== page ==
All About Trades and Collaborating with Other Pin Makers [video]


Have you ever wanted to do trades with other pin makers? How about collaborate with someone else on pin? Here’s a quick overview of how I handle trades and collab and a few different ways to go about them.


Okay, so let's talk about trades. The first thing you should know about how to reach out to someone about a trad, is just to ask them. Just send them a note on Instagram or in an email. Introduce yourself with your name, shop website and Instagram handle so they can take a peek at your work. Be complementary and point out some pins of theirs that you liked the best. Then say, "Hey, I'd love to do a trade if you're into it, but it’s totally fine, if not. Let me know and thanks so much." Something along those lines.

Honestly, whenever I ask for a trade, I go in not expecting to have the trade. I'm not going to assume that someone's going to want to give me their product. I go in not assuming too much because A) they might not see it. A lot of times I'll get trade requests and then I'll see them way too late because they're in that folder in your DMs on Instagram that's hidden from view. And then it's super awkward to write someone back weeks later or it just disappears and never see it at all.

If you don't hear back from someone in a couple weeks, write back and say, "Hey, just wanted to see if you saw this. I'd still love to do a trade if you're up for it. Totally fine if not." And then if you still don't hear back, just let it go and maybe you can circle back around in a few months.

The general rule when you're reaching out to anyone about business things is to do your initial reach out, do a follow up, but don't get crazy pushy because that could push someone away, and then circle back later. The moral of the story is don't be afraid to message anyone. You never know. It doesn't matter how many followers they have, everyone's just a person. So don't be afraid to reach out!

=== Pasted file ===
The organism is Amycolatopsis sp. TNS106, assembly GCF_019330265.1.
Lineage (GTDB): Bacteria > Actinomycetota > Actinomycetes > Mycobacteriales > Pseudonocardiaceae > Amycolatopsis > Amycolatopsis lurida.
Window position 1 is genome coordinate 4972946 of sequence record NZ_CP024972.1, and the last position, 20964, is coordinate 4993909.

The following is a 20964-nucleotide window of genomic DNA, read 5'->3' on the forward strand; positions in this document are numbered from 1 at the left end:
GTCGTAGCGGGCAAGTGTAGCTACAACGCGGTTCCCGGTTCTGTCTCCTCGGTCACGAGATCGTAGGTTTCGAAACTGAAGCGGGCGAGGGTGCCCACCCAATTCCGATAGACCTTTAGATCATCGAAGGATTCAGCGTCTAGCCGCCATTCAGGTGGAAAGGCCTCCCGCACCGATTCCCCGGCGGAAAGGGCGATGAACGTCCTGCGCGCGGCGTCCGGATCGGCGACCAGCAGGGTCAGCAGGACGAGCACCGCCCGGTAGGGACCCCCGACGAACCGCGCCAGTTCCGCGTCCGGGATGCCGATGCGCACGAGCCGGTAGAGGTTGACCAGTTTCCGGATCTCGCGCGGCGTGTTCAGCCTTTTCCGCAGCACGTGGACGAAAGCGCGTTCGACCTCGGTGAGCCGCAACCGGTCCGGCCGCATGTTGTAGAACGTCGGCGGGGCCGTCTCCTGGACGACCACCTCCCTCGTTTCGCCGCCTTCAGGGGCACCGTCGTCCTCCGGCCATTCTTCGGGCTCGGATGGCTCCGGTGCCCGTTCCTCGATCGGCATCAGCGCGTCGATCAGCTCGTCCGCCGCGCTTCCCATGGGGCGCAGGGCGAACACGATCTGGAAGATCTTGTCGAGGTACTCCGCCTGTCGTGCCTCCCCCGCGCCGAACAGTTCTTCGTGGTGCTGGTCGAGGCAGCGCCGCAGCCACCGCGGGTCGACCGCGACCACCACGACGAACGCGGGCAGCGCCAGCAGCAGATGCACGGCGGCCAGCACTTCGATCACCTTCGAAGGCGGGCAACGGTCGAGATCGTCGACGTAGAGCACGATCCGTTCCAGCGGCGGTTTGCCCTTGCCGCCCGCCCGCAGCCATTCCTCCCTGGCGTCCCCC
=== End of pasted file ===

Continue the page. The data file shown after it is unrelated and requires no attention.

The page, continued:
So another tip for trades is to trade with people who have the same aesthetic or niche that you do, because people who make a ton of cat pins will probably be more likely to post my photos because I make cat pins too. Find people who have styles that really mesh with yours, so when you take photos of their pins for Instagram, it fits in well with your aesthetic, and it's something that you know your followers will be into. So keep that in mind, because you want to help out the person you trade with as much as they help you out. It’s a mutually beneficial relationship!

And, it's totally fine if it doesn't fit or if you're trading for friends or presents. You don't have to trade just within your aesthetic. Maybe something is a little bit outside but you want to share it on your stories and it’s not going on your feed but you still want to give them a shout out. But, I generally like to stay within my aesthetic for trades when I can, because I know it'll make really good group photos.

So, introduce yourself, be nice, be pleasant. Don't get offended if someone doesn't write you back, you never know what's going on in their personal life. Don't be too pushy, and stick to your general aesthetic when you're thinking of group photos. Be sure to share the pins that you trade with your followers, whether it's on your feed in a beautifully styled photo or if it's on your stories with a happy mail day shout out.